27-24 Jackson Avenue
Long Island City, NY 11101
(718) 383-2724

"Pretend," said a friend of mine one recent evening "that you could date any celebrity you wanted." Who would it be, he wanted to know. I rolled my eyes. Dating seems to be a constant source of both conversation and consternation and reducing it to this sort of juvenile preposterocity has been the story of my recent life. Still, it was an easy answer. Nellie McKay. Because, I bet, she's the type of girl who'd think it'd be fun to grab a drink at Dutch Kills (... but who knows... maybe she's a total pain in the ass). And that, dear readers, is one of the many, many preconceived prerequisites in rolling through yours truly's simple noggin. Is someone willing to get drinks at Dutch Kills? 

But what, and where, is Dutch Kills?

Dutch Kills is the latest cocktail-lounge-in-an-abandoned-building by Petraske & Co. and this time, it's in Queens. It used to be that if you wanted a speakeasy, you had the choice of Manhattan or Brooklyn (or your grandfather's Alabama bathtub). Queens, meanwhile, has always been the least cool of the three big boroughs. The most family-ish, the least artsy, the most suburban. But Long Island City is doing its damnedest to change that rep. If your success in cool-potential can be rated by quasi-hidden, quasi-underground cocktail joints, then LIC is finally in. Finally, Queenslanders can get a decent drink without having to transfer off the E train. I met Bro (clearly, not a date) down the block by a grungy Chinese restaurant that looked like it had it's fair share of armed robberies, and we headed towards the small unlit neon "BAR" sign mounted modestly on the wall of a building that also bears the yellow tin sign of an engineering company.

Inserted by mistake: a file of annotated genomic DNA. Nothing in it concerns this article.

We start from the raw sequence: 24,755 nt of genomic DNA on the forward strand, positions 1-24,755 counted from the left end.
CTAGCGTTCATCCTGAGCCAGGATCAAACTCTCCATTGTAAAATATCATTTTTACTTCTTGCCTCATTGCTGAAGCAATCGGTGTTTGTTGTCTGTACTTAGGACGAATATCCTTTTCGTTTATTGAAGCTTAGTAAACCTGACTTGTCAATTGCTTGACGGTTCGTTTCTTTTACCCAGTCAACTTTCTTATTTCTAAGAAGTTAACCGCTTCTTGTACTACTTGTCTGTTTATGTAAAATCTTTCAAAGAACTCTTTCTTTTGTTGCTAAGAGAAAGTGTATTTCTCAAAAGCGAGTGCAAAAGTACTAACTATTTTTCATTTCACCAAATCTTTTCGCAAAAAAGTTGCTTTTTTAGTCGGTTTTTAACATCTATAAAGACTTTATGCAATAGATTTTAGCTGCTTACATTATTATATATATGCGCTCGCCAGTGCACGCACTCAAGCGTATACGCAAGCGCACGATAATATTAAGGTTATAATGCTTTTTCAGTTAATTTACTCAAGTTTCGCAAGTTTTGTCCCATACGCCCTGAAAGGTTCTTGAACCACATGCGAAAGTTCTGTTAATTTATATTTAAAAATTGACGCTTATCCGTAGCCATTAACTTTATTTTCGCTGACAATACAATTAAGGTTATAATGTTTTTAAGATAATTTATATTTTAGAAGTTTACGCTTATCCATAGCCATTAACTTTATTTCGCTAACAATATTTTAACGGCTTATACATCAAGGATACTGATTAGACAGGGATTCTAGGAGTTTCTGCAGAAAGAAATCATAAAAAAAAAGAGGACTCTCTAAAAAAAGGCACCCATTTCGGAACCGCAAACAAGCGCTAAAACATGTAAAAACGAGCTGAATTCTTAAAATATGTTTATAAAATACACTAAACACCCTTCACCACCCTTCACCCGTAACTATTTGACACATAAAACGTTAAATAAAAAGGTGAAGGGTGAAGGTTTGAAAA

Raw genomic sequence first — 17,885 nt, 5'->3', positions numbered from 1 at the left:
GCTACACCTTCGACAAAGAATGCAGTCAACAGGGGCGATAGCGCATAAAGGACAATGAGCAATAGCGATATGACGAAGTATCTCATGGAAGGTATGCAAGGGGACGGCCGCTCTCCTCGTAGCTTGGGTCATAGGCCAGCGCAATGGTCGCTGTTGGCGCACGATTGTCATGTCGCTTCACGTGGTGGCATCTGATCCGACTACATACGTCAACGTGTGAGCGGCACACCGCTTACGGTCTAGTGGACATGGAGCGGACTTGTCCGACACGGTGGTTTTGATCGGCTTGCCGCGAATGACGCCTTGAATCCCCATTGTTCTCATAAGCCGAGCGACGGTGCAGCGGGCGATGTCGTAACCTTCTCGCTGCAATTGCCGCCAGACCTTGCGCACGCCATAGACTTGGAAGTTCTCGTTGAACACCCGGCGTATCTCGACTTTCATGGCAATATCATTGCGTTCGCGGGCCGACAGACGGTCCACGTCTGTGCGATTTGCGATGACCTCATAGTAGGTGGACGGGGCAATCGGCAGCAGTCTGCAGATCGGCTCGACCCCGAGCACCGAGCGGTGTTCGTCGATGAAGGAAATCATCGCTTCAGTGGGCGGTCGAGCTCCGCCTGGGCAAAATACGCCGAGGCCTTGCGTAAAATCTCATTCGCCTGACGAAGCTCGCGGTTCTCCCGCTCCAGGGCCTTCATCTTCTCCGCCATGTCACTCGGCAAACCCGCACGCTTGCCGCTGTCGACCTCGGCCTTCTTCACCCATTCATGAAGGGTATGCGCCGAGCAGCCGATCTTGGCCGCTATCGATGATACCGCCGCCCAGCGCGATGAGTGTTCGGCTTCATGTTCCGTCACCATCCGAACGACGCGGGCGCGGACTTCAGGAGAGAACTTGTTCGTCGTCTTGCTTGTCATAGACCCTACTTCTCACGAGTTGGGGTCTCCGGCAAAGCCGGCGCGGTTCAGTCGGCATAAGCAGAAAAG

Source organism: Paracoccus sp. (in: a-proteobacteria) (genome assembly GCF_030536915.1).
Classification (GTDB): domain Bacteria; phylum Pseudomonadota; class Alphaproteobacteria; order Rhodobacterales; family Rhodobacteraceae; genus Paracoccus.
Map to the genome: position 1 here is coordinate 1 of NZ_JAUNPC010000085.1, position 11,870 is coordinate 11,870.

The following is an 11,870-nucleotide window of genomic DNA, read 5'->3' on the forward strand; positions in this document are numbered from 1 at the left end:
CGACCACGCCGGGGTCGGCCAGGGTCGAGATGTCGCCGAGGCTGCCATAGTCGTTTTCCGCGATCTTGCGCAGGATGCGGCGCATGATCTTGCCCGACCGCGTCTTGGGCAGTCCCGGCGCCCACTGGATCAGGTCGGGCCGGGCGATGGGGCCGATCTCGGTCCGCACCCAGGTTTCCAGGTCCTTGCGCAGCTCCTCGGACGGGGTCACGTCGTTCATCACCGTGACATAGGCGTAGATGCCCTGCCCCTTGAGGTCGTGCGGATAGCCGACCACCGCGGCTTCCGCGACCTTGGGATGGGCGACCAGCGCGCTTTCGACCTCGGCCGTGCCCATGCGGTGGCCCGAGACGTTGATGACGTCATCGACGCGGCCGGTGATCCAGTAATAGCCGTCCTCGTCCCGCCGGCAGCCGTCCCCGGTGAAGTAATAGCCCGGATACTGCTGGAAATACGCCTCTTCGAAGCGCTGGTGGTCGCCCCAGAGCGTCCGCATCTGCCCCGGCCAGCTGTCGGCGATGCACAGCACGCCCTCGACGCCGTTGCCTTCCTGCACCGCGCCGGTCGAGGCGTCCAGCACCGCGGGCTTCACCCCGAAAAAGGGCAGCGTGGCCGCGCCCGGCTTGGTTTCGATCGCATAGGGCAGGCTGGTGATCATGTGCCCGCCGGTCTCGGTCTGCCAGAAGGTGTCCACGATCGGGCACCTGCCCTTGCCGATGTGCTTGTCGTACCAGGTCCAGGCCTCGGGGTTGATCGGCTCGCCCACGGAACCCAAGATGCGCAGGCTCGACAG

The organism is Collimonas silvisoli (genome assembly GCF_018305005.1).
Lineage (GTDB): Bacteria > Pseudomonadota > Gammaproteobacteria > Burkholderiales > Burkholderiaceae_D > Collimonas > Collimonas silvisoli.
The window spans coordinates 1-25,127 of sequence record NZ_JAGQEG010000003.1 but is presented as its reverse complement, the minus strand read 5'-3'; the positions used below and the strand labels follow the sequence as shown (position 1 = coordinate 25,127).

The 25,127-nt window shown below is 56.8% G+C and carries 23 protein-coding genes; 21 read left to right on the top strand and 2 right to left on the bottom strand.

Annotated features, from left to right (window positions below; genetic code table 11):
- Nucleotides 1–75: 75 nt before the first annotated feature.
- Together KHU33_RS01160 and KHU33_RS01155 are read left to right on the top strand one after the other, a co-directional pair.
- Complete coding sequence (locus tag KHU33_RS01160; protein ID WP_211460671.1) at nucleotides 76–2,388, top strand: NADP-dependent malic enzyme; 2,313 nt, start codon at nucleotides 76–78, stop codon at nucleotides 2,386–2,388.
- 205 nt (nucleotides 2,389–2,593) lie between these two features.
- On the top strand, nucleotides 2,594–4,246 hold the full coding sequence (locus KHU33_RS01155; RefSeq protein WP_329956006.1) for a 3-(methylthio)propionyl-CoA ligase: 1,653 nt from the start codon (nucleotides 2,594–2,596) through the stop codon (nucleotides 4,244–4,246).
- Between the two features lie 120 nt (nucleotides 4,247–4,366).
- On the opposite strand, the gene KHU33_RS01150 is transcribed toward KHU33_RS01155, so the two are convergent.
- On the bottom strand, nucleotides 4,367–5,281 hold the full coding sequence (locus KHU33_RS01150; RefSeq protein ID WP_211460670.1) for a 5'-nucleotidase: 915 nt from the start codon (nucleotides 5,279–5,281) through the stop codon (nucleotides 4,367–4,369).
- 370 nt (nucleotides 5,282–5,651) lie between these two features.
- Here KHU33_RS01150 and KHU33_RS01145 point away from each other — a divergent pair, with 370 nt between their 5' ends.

Walking into Dutch Kills is like walking into a wood-lined tunnel. There are only about eight tables, so get one while you can. The bar's deeper inside and while it can be fun to watch the bartender do his thing, for private conversation, a dimly lit table is the way to go. The drink menu consists of five or six specialty drinks, otherwise, you should arrive with an idea of what you want already in your head. You can always seek advice in placing your order. I didn't ask, but if Dutch Kills is anything like the other Petraske bars, there won't be any vodka options.

Round one consisted of a Rumrunner (Grand Marnier, curacao, orgeat, grenadine, and lime juice)) for Bro and a Fancy Free (rye whiskey, maraschino liqueur, orange bitters and angostura bitters) for me. The rumrunner, pictured below with the mini-parasol, was a sweet (but not too sweet) and sour (but not too sour) citrus drink. Very good. The Fancy Free sat on the other side of the spectrum. It was also citrusy, but was quite the bitter drink. I happen to like bitter drinks for some reason, and I'm willing to bet that they're gaining in popularity as NYC's cocktail culture has shifted away from syrupy store-bought mixer-style drinks.

For round two, I ordered a classic Jack Rose, applejack, lime juice and grenadine. I made one for myself at home the other day and I won't lie, this one was better. Bro's imbibement came in the form of the Stanley Cocktail, a sweet mix of rum, gin, grenadine and lemon juice. Bro felt that Dutch Kills went overboard on the ice in the Rumrunner and was pleased that this had none. I can't say I noticed either way, but the nice thing about an ice drink is that you get to nurse it for longer.

When Bro and I left Dutch Kills, we walked onto a deserted street and moseyed on over to the waterfront for dinner. LIC, and caught in its wake, the rest of Queens, seems to be moving up in the world.

Cocktails cost $10 per and there is a beer, wine and champagne selection. Dutch Kills is cash only.

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